Surgery helps avoid amputations in diabetics (Reuters)13 years, 6 months ago
Posted on Jul 19, 2005, 10 a.m.
By Bill Freeman
Reuters - People with diabetes face ahigh risk of having to have a foot or lower leg amputated, buttimely surgery may prevent this. When bone inflammation --osteomyelitis -- occurs in the foot and toes, surgery to removedead areas and to restore circulation can spare more extensiveamputations, according to a new report.
NEW YORK (Reuters Health) - People with diabetes face a high risk of having to have a foot or lower leg amputated, but timely surgery may prevent this. When bone inflammation -- osteomyelitis -- occurs in the foot and toes, surgery to remove dead areas and to restore circulation can spare more extensive amputations, according to a new report.
"Our series suggests that medical therapy alone is inferior to combined medical and surgical therapy for wound healing and limb salvage," Dr. Peter K. Henke from the University of Michigan School of Medicine, Ann Arbor, and colleagues conclude.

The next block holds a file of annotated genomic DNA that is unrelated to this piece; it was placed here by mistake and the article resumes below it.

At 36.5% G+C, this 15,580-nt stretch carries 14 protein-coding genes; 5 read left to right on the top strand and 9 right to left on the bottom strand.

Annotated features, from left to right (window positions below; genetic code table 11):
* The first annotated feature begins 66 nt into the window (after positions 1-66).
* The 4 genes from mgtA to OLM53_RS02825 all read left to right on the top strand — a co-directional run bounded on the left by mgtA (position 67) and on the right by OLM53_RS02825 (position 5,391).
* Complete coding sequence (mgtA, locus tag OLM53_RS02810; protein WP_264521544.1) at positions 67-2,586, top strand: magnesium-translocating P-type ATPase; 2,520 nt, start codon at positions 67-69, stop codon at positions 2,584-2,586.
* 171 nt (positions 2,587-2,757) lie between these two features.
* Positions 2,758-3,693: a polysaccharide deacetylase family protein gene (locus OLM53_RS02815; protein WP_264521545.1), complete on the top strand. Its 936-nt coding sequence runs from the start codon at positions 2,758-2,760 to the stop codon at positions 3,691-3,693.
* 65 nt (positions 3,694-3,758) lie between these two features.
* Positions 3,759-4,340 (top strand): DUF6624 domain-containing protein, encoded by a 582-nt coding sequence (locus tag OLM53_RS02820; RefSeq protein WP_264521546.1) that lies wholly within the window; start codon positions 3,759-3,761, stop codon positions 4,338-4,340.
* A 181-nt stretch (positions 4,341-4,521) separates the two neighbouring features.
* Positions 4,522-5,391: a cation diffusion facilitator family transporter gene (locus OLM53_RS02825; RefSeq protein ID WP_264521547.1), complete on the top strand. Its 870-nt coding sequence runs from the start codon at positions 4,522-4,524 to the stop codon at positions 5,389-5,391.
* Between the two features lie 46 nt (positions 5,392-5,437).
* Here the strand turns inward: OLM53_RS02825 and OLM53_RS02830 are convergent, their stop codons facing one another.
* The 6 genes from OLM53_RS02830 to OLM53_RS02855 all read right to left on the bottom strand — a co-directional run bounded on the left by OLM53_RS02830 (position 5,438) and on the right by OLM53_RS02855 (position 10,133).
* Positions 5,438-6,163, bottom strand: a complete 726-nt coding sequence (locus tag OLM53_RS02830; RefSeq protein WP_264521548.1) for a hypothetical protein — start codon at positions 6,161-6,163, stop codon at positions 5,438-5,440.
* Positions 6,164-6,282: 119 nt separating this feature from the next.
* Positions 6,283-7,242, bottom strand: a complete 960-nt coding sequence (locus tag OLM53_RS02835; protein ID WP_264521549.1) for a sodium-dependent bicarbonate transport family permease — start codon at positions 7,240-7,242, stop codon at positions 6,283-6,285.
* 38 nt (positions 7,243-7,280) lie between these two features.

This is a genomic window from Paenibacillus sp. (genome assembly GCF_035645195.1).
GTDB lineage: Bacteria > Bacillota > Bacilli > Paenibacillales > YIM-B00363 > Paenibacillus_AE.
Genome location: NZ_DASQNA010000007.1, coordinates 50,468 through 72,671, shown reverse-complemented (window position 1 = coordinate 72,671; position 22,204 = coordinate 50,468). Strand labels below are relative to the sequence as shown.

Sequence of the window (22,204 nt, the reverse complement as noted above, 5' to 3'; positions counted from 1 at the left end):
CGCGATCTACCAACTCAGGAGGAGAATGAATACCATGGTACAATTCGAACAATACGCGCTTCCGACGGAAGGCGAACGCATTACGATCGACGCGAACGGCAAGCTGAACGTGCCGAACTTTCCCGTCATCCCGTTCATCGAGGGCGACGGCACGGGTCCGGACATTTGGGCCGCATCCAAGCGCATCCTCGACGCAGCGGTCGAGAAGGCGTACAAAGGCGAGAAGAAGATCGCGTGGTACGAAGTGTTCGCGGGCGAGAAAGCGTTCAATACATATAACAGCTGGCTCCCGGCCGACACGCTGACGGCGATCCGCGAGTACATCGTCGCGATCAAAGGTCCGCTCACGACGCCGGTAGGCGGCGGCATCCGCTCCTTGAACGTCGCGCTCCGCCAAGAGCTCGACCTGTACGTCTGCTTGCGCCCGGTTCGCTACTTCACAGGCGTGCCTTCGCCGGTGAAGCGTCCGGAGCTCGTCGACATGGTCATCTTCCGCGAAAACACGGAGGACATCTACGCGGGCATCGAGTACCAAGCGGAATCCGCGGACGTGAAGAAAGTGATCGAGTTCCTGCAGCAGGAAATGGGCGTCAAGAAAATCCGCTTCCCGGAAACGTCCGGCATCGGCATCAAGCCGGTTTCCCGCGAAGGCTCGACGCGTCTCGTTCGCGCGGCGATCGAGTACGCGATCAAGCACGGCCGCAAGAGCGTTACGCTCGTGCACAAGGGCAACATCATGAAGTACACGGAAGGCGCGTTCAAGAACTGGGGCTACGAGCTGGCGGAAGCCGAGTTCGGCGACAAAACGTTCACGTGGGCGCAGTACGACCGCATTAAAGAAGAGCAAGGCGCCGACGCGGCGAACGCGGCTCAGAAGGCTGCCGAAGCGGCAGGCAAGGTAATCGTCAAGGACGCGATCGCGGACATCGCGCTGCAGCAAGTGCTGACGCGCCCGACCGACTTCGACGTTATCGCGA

"Aggressive comprehensive care of the diabetic patient with digital osteomyelitis will likely improve outcomes," the team advises in the Annals of Surgery.
In the University of Michigan experience, involving 237 patients with diabetes and non-healing foot or toe ulcers, the affected limb was saved in 80 percent of cases.
Reconstruction of the blood supply improved the chances of wound healing threefold, the researchers note. Also, patients treated surgically rather than with medical therapy required fewer home health services.
Despite their success in avoiding amputations, the investigators stress the need to stop diabetic foot ulcers arising in the first place.
"Like many diseases, preventing the problem is best," Henke told Reuters Health. "Patients with good prophylactic foot care can totally avoid getting an ulcer that precedes development of osteomyelitis. This includes good skin care, good podiatric care, and good diabetic control."
However, if bone inflammation does arise, surgery should be considered early, he advised.
SOURCE: Annals of Surgery, June 2005.
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